With bank confidence in Libor/Euribor rates at an all time low, lenders on the Eu841 million ($1.07 billion) Liefkenshoek rail tunnel PPP in Belgium have structured a first into the financial engineering – the state-owned rail infrastructure procuring agency Infrabel is taking on market disruption risk (funding cost risk) during the four year construction period thus guaranteeing liquidity for the deal.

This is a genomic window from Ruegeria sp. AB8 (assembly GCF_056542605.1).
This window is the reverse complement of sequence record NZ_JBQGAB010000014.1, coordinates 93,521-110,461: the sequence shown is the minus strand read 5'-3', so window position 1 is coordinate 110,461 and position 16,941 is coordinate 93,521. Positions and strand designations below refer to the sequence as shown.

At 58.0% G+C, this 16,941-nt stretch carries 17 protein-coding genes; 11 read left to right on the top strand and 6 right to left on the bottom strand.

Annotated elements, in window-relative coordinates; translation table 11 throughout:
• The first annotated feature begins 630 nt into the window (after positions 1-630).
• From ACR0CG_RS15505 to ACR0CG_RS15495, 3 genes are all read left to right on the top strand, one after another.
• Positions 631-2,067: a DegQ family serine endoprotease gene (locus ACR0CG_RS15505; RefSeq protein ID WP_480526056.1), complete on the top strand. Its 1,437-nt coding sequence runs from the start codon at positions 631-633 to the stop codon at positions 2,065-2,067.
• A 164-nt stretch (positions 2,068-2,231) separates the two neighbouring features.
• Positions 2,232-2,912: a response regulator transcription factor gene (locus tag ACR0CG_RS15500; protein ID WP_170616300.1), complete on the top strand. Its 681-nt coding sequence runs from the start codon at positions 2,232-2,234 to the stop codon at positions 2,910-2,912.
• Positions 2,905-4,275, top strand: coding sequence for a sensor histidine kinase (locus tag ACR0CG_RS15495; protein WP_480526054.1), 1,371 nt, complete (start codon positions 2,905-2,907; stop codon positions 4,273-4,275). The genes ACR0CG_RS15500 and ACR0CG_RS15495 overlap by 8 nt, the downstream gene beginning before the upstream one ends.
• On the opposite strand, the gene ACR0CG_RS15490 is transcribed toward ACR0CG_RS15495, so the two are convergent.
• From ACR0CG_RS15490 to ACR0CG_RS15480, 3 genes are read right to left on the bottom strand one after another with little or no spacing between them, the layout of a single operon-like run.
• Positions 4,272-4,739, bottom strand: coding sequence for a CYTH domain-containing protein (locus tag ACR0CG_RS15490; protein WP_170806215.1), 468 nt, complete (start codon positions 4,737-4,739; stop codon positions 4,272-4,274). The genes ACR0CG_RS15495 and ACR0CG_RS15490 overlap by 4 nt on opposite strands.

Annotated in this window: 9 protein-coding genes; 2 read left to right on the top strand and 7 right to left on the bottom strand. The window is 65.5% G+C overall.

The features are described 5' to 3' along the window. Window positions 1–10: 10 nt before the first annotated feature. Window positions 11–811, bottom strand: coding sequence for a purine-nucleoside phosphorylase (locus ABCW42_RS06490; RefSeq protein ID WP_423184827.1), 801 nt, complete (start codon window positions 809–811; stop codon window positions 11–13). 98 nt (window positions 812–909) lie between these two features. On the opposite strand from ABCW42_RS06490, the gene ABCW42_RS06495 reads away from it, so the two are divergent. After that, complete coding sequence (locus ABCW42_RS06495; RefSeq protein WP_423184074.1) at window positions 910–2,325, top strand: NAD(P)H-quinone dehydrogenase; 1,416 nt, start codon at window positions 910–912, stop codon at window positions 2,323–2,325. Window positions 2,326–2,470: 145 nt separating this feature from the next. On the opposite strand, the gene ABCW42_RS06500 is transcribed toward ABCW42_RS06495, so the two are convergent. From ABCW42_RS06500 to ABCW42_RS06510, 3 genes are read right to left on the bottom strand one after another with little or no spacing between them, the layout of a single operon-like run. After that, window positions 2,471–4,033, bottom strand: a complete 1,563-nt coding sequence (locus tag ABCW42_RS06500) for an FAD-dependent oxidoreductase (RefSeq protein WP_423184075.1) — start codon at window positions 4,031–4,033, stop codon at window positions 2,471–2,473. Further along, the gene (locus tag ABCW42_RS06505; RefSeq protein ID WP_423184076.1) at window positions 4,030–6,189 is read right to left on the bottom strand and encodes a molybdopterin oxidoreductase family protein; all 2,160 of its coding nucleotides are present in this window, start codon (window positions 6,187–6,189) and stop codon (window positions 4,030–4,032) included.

Arguably, some of the problems with Libor rates are of banks own making – according to some sources the data being provided by lenders for calculating rates does not in all cases reflect the true cost of funds to lenders. But irrespective of where the fault lies, market disruption clauses are a growing problem in the project market. With Infrabel shouldering the risk, lenders and sponsors on the Liefkenshoek deal have lending rate certainty for four years and no prospect of pricing renegotiation during construction or worse, the...
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